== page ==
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Sunday, October 4, 2015

Drive a Mercedes EV? You Have These Cars to Thank


 Copyright © 2015 Bold Ride LLC.      

Not long ago, the mass market electric car was thought of as some fanciful pipe dream. Today we know that’s clearly not the case, as some of you may own one. For those that do, specifically a Mercedes-Benz B-Class Electric Drive, may we present to you its forbears. 
While this electrified Mercedes 190e and early ’90s C-Class are far from the first electric vehicles that Mercedes produced—those honors go to the 1906 Mercedes-Electrique—this pairing does explain an interesting part of Mercedes’ electric vehicle history, and a turning point in EV technology. First, the “190e Elektro.”


Truth be told, Mercedes has a long history of dabbling in electric drive. Throughout the ‘60s, ‘70s, and ‘80s Mercedes developed electric buses, vans, and other transport vehicles. Things got a bit more involved in the ‘80s though, and in 1982 Mercedes began testing electric drive versions of its W123 station wagons. The next step? A compact electric car, based on the new 190e.
At the Geneva Motor Show in 1991, Mercedes unveiled its “Elektro” 190e, which boasted two 26 horsepower electric motors, banks of sodium-nickel chloride batteries, and about 68 miles of driving range. Not shabby at all in hindsight. In 1992, Mercedes joined BMW and other automakers in a four-year electric vehicle experiment on the island of Rügen, which saw Mercedes test the performance of 20 vehicles with varying setups.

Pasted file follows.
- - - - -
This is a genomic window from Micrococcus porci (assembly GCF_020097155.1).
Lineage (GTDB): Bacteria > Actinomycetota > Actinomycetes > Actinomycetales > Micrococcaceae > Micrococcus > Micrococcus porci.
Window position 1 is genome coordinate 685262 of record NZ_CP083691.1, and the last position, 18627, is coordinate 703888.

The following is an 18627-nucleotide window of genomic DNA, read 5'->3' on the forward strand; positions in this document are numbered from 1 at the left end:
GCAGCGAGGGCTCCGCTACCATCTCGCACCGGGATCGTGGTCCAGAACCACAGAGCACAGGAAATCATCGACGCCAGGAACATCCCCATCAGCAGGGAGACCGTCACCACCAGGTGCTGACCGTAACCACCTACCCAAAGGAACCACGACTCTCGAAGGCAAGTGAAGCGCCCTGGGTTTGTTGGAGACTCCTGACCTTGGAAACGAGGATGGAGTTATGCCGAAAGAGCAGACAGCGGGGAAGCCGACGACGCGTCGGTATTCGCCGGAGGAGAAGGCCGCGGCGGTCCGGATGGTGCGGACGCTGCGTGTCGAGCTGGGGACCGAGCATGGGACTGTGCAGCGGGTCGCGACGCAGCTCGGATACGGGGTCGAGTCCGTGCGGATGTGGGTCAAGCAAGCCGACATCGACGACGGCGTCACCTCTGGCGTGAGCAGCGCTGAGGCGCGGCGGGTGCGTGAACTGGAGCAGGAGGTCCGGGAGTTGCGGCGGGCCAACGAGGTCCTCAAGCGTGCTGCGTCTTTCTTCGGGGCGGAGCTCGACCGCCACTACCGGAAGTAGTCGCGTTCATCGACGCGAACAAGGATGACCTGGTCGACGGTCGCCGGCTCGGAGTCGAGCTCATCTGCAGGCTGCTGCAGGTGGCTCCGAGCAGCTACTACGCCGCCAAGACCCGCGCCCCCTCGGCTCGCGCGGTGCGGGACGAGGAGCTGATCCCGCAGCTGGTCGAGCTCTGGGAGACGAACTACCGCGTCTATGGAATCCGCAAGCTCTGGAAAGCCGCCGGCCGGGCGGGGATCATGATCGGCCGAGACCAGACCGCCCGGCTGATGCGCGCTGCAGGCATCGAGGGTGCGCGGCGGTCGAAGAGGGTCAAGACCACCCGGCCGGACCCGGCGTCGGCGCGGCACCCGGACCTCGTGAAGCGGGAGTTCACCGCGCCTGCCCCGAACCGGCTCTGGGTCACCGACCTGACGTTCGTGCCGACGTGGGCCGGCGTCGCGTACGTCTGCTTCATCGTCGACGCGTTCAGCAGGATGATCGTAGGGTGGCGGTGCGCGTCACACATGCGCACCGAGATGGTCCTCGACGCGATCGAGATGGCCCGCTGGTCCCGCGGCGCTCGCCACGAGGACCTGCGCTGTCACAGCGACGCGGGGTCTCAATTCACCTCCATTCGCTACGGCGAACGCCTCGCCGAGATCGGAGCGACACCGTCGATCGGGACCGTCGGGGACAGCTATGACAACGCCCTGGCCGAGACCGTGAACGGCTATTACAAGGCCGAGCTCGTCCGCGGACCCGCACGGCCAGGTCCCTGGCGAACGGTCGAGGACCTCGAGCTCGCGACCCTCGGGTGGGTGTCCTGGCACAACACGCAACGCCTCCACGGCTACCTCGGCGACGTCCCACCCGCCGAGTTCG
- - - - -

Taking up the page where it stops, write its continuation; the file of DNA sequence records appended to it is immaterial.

Seven 190e models are said to have sported an asynchronous engine layout, in which no transmission was needed, while three cars featured a variant setup with nickel-cadmium batteries, a manual transmission, and a 25 mile driving range. The red “Elektro” 190e pictured above went on to clock a staggering 100,000 kilometers of test driving in one year.


As the new Mercedes C-Class replaced the venerable 190 in the early ‘90s, Mercedes turned its newest compact car into an EV, which it showcased at the 1993 Frankfurt Motor Show (pictured above in green). The new car wielded 48 horsepower and a familiar 68 miles of range, but it did so with a new series of “ZEBRA” batteries, which kept the sedan’s interior stock in appearance and free of intrusive battery packs. It also shared the stage with a techy pair of battery-hybrid C-Class vehicles.

Of course, there are quite a few more steps between these vintage prototypes and the B-Class EV currently sold today, but the DNA and the history is there.